The British Journal of Psychiatry
Mind the gap: service transition and interface problems for patients with eating disorders


Recent reports and guidelines that have an impact on the management of people with eating disorders are summarised. The core competencies of every psychiatrist should include: the ability to assess acute risk (including a medical evaluation) and long-term prognosis, and to know what treatments effectively address these needs.

Two guidelines using an evidence-based medicine approach were published in 2004 for the management of people with eating disorders: the National Institute for Clinical Excellence (NICE) guidelines in the UK (National Collaborating Centre for Mental Health, 2004) and the Australian and New Zealand guidelines (Beumont et al, 2004). It remains for the recommendations enshrined in these to be integrated into current medical and psychiatric practice.

The eating disorders have notable psychiatric and medical comorbidities and sequelae. Anorexia nervosa has the highest mortality of all psychiatric conditions; this is a result of both physical ill health and suicide. In recognition of these risks the NICE guideline states:

‘The level of risk to the patient’s mental and physical health should be monitored as treatment progresses because it may increase – for example following weight change or at times of transition between services in cases of anorexia nervosa’ (National Collaborating Centre for Mental Health, 2004).

We explore the implications of these risks for psychiatrists.


The peak age at onset of anorexia nervosa is the mid-teens and that of bulimia nervosa is 2 or 3 years later. The average duration of anorexia nervosa is 6 years. Thus these disorders span the transition between child and adolescent and adult services. Bulimia nervosa is the more common disorder but anorexia nervosa requires more complex service resources as the associated medical risk is greater. However, there is little high-quality research concerning treatment for anorexia nervosa.

On the basis of Grade A evidence (at least one randomised controlled trial as part of a body of literature of overall good quality and consistency), the NICE guideline recommends that out-patient cognitive–behavioural therapy should be provided for bulimia nervosa, usually over a 6-month period. In contrast, there are no Grade A recommendations for anorexia nervosa and only one Grade B (well-conducted clinical studies but no randomised clinical trials on the topic of recommendation):

‘Family interventions that directly address the eating disorder should be offered to children and adolescents with anorexia nervosa’ (National Collaborating Centre for Mental Health, 2004).

Eating disorders are now commonly managed within mental health services, with the addition of medical/paediatric services for those with high medical risk. Treatment may need to be divided between services near the family and those at the place of higher education. Simultaneously patients may move from adolescent to adult services and away from parental involvement in treatment. The current organisation of the health service does not take the needs of older adolescents into account.

Thus the admixture of risks, problems and age at presentation of these patients raises questions about transitions between services involved in the care of people with eating disorders. Tiers of intensity/skills within different organisational structures and links between them have to be negotiated:

  1. general practice, four tiers of child and adolescent mental health services (CAMHS) and paediatricians;

  2. general practice, secondary and tertiary general adult psychiatric services and physicians;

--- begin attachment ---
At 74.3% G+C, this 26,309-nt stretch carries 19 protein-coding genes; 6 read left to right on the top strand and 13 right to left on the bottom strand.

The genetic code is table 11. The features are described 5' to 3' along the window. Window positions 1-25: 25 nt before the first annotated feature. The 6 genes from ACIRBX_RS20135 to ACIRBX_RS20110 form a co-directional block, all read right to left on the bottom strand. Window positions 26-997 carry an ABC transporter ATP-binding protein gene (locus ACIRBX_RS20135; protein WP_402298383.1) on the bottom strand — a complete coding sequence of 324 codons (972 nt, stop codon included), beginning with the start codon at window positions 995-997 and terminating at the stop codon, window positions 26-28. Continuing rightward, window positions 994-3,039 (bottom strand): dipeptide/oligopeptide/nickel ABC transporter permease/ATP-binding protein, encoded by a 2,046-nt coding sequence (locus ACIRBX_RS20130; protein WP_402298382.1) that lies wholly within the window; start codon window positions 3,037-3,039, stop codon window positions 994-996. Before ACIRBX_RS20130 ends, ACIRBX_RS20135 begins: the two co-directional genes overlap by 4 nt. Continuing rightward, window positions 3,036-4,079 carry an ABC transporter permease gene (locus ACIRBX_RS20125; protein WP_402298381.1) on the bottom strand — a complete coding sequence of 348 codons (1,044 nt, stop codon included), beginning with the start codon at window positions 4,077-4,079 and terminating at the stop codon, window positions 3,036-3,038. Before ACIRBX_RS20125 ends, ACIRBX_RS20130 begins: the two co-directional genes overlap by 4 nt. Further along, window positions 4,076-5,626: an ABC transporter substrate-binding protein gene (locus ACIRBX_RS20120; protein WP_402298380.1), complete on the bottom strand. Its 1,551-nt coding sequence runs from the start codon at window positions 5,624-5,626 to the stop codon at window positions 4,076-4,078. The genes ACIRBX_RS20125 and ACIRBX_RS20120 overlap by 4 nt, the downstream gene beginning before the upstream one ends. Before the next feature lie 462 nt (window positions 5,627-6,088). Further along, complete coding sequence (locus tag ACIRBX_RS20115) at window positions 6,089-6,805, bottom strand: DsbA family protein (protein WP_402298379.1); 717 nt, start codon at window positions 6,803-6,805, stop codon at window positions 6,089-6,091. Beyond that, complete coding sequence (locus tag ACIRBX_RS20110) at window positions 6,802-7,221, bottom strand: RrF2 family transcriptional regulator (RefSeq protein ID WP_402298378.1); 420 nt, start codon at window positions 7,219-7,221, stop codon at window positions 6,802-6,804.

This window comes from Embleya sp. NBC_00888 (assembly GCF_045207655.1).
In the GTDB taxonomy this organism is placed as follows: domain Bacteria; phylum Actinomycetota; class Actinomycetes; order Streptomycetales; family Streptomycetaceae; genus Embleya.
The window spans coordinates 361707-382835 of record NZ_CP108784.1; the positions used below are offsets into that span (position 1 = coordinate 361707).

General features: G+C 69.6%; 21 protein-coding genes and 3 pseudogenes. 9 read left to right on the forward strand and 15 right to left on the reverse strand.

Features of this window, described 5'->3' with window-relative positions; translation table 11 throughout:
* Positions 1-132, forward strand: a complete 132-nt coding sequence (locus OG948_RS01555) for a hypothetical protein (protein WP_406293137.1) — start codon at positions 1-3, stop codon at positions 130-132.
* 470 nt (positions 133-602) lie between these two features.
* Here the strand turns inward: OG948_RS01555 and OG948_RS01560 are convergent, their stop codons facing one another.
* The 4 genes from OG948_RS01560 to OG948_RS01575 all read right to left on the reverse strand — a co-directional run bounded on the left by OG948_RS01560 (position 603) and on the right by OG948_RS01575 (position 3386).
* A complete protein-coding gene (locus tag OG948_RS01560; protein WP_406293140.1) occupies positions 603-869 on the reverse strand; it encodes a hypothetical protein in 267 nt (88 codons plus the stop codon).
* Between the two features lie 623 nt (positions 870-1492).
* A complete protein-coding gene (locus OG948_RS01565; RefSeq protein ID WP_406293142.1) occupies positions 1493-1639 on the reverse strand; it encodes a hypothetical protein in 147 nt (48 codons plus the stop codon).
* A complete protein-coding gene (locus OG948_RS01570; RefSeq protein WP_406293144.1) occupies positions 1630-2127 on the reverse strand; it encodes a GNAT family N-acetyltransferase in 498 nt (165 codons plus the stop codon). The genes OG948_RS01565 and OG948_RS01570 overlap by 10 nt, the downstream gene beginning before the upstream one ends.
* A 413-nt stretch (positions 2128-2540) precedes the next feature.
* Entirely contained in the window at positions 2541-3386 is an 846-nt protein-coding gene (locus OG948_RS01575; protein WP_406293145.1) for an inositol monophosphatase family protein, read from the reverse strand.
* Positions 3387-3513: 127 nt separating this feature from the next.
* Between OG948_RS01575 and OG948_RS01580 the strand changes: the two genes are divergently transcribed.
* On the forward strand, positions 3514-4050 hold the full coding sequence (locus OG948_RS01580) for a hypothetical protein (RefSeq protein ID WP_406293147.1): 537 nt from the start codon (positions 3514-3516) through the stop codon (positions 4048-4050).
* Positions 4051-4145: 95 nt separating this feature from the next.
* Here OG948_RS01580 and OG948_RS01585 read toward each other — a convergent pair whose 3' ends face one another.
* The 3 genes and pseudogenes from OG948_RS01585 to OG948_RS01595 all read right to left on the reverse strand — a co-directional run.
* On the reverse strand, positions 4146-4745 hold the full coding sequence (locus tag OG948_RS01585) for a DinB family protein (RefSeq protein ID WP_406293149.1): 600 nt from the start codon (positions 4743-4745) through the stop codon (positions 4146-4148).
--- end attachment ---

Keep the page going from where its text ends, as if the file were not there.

3. student services.

We will discuss the difficulties that this entails and suggest some tentative solutions.


In the UK 20% of those with anorexia nervosa and 40% of those with bulimia nervosa are treated exclusively in primary care (Turnbull et al, 1996). People with anorexia nervosa can present for treatment to CAMHS, paediatric, adult psychiatric or student services. The approach to and resources for eating disorders differ considerably between these organisations. Eating disorders are considered ‘bread and butter’ in CAMHS and student services. A recent survey of child and adolescent in-patient provision (for those aged 12–18 years) in England and Wales reported that 20.1% of all beds were occupied by patients with eating disorders; approximately half of these were general adolescent beds and half were within specialist eating disorders units (O’Herlihy et al, 2003). Student services manage many cases of bulimia nervosa and a few cases of anorexia nervosa. In Oxford, 10% of female students had an eating disorder at the time of study (Sell & Robson, 1998). In adult psychiatry, community mental health services increasingly function as ‘psychosis only’ services. Consequently, most of those with eating disorders are managed within tertiary services. Where there are limited eating disorders services paediatricians and physicians manage these individuals.

The setting of services for people with eating disorders also varies between cultures; in Germany, for example, they are frequently managed within the specialty of psychosomatic medicine.


Primary and secondary care

The National Service Framework for Mental Health recommends that locally agreed care protocols be developed between primary and secondary care for common mental disorders, including eating disorders (see for an example). The NICE guidelines recommend:

‘Where management is shared between primary and secondary care, there should be clear agreement among individual healthcare professionals onthe responsibility for monitoring patients with eating disorders. This agreement should be in writing and should be shared with the patient and, where appropriate, their families and carers’ (National Collaborating Centre for Mental Health, 2004).

Secondary and tertiary care

Transition between tiers of services can be problematic, particularly for adult services. Community mental health teams sometimes argue that they lack the skills to manage such cases or that eating disorders fall outside their remit of managing severe mental illness. This raises questions about the definition of severe mental illness and the core competencies required by these teams. Goldberg & Gournay (1997) suggested that anorexia nervosa fulfils several defining criteria of severe mental illness:

‘... unlikely to remit spontaneously; associated with major disability;... whose care will usually involve both the primary and the community mental health team;... have grossly elevated standardised mortality rate.. .will need at least a brief admission’.

Some individuals with bulimia nervosa have serious comorbidity such as major depression and/or personality disorders. It is beyond the resources of specialist eating disorders units to manage these complex cases single-handedly.